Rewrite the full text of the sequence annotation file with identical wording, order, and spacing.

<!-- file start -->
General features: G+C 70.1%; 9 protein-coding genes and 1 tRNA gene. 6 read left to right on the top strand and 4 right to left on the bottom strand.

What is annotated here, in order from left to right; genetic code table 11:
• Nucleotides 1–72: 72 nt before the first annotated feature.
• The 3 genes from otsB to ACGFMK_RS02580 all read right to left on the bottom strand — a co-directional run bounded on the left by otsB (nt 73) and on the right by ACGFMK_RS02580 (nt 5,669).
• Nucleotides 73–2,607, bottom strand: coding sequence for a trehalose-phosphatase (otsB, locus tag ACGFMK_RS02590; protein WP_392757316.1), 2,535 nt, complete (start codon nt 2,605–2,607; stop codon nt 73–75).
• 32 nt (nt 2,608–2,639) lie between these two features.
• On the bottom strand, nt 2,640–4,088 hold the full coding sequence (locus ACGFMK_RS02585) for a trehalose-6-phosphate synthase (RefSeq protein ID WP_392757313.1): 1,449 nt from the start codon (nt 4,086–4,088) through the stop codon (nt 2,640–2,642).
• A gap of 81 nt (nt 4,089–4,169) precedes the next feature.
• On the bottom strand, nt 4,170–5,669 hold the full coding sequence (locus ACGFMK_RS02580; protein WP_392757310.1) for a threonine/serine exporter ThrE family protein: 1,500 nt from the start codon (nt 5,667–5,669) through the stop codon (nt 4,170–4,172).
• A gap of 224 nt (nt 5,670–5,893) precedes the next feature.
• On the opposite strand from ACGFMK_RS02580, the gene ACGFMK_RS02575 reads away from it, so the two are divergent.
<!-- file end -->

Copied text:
General features: G+C 70.1%; 9 protein-coding genes and 1 tRNA gene. 6 read left to right on the top strand and 4 right to left on the bottom strand.

What is annotated here, in order from left to right; genetic code table 11:
• Nucleotides 1–72: 72 nt before the first annotated feature.
• The 3 genes from otsB to ACGFMK_RS02580 all read right to left on the bottom strand — a co-directional run bounded on the left by otsB (nt 73) and on the right by ACGFMK_RS02580 (nt 5,669).
• Nucleotides 73–2,607, bottom strand: coding sequence for a trehalose-phosphatase (otsB, locus tag ACGFMK_RS02590; protein WP_392757316.1), 2,535 nt, complete (start codon nt 2,605–2,607; stop codon nt 73–75).
• 32 nt (nt 2,608–2,639) lie between these two features.
• On the bottom strand, nt 2,640–4,088 hold the full coding sequence (locus ACGFMK_RS02585) for a trehalose-6-phosphate synthase (RefSeq protein ID WP_392757313.1): 1,449 nt from the start codon (nt 4,086–4,088) through the stop codon (nt 2,640–2,642).
• A gap of 81 nt (nt 4,089–4,169) precedes the next feature.
• On the bottom strand, nt 4,170–5,669 hold the full coding sequence (locus ACGFMK_RS02580; protein WP_392757310.1) for a threonine/serine exporter ThrE family protein: 1,500 nt from the start codon (nt 5,667–5,669) through the stop codon (nt 4,170–4,172).
• A gap of 224 nt (nt 5,670–5,893) precedes the next feature.
• On the opposite strand from ACGFMK_RS02580, the gene ACGFMK_RS02575 reads away from it, so the two are divergent.